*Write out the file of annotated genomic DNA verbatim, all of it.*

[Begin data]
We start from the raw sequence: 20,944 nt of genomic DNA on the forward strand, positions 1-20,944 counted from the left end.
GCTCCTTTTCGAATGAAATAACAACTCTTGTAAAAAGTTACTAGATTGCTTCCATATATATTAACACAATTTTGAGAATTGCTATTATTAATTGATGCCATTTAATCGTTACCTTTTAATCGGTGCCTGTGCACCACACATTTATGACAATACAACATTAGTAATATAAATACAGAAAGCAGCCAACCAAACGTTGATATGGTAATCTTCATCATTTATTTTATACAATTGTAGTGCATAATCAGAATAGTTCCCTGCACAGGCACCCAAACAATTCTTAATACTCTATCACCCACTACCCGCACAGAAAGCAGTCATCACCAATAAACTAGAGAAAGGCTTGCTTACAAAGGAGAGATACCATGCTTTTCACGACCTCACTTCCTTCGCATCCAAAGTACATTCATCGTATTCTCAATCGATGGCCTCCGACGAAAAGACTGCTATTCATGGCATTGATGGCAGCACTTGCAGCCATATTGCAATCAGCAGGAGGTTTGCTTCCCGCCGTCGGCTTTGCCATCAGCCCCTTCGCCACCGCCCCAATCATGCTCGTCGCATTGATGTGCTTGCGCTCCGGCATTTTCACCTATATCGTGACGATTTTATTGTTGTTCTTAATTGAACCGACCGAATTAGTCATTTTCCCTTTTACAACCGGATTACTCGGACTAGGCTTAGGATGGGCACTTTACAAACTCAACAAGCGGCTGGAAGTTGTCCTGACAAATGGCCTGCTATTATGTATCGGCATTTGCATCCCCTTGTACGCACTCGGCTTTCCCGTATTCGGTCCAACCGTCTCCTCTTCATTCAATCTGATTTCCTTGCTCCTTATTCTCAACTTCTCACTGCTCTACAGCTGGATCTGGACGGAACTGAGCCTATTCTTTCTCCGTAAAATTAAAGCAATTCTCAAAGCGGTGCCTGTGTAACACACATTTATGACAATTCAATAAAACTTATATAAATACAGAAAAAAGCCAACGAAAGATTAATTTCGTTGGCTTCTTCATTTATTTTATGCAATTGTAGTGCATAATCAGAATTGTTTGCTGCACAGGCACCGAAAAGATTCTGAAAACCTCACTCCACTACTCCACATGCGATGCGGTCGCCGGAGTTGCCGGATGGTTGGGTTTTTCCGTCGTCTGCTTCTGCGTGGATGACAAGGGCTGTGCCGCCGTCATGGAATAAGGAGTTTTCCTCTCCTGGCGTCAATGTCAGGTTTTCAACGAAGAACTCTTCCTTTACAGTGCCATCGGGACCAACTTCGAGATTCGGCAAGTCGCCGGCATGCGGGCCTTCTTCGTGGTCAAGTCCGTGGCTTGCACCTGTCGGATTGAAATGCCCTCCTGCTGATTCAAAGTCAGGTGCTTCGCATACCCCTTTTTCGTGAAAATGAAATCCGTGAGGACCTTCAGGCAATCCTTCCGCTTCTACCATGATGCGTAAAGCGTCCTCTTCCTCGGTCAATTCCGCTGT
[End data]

We start from the raw sequence: 20,944 nt of genomic DNA on the forward strand, positions 1-20,944 counted from the left end.
GCTCCTTTTCGAATGAAATAACAACTCTTGTAAAAAGTTACTAGATTGCTTCCATATATATTAACACAATTTTGAGAATTGCTATTATTAATTGATGCCATTTAATCGTTACCTTTTAATCGGTGCCTGTGCACCACACATTTATGACAATACAACATTAGTAATATAAATACAGAAAGCAGCCAACCAAACGTTGATATGGTAATCTTCATCATTTATTTTATACAATTGTAGTGCATAATCAGAATAGTTCCCTGCACAGGCACCCAAACAATTCTTAATACTCTATCACCCACTACCCGCACAGAAAGCAGTCATCACCAATAAACTAGAGAAAGGCTTGCTTACAAAGGAGAGATACCATGCTTTTCACGACCTCACTTCCTTCGCATCCAAAGTACATTCATCGTATTCTCAATCGATGGCCTCCGACGAAAAGACTGCTATTCATGGCATTGATGGCAGCACTTGCAGCCATATTGCAATCAGCAGGAGGTTTGCTTCCCGCCGTCGGCTTTGCCATCAGCCCCTTCGCCACCGCCCCAATCATGCTCGTCGCATTGATGTGCTTGCGCTCCGGCATTTTCACCTATATCGTGACGATTTTATTGTTGTTCTTAATTGAACCGACCGAATTAGTCATTTTCCCTTTTACAACCGGATTACTCGGACTAGGCTTAGGATGGGCACTTTACAAACTCAACAAGCGGCTGGAAGTTGTCCTGACAAATGGCCTGCTATTATGTATCGGCATTTGCATCCCCTTGTACGCACTCGGCTTTCCCGTATTCGGTCCAACCGTCTCCTCTTCATTCAATCTGATTTCCTTGCTCCTTATTCTCAACTTCTCACTGCTCTACAGCTGGATCTGGACGGAACTGAGCCTATTCTTTCTCCGTAAAATTAAAGCAATTCTCAAAGCGGTGCCTGTGTAACACACATTTATGACAATTCAATAAAACTTATATAAATACAGAAAAAAGCCAACGAAAGATTAATTTCGTTGGCTTCTTCATTTATTTTATGCAATTGTAGTGCATAATCAGAATTGTTTGCTGCACAGGCACCGAAAAGATTCTGAAAACCTCACTCCACTACTCCACATGCGATGCGGTCGCCGGAGTTGCCGGATGGTTGGGTTTTTCCGTCGTCTGCTTCTGCGTGGATGACAAGGGCTGTGCCGCCGTCATGGAATAAGGAGTTTTCCTCTCCTGGCGTCAATGTCAGGTTTTCAACGAAGAACTCTTCCTTTACAGTGCCATCGGGACCAACTTCGAGATTCGGCAAGTCGCCGGCATGCGGGCCTTCTTCGTGGTCAAGTCCGTGGCTTGCACCTGTCGGATTGAAATGCCCTCCTGCTGATTCAAAGTCAGGTGCTTCGCATACCCCTTTTTCGTGAAAATGAAATCCGTGAGGACCTTCAGGCAATCCTTCCGCTTCTACCATGATGCGTAAAGCGTCCTCTTCCTCGGTCAATTCCGCTGT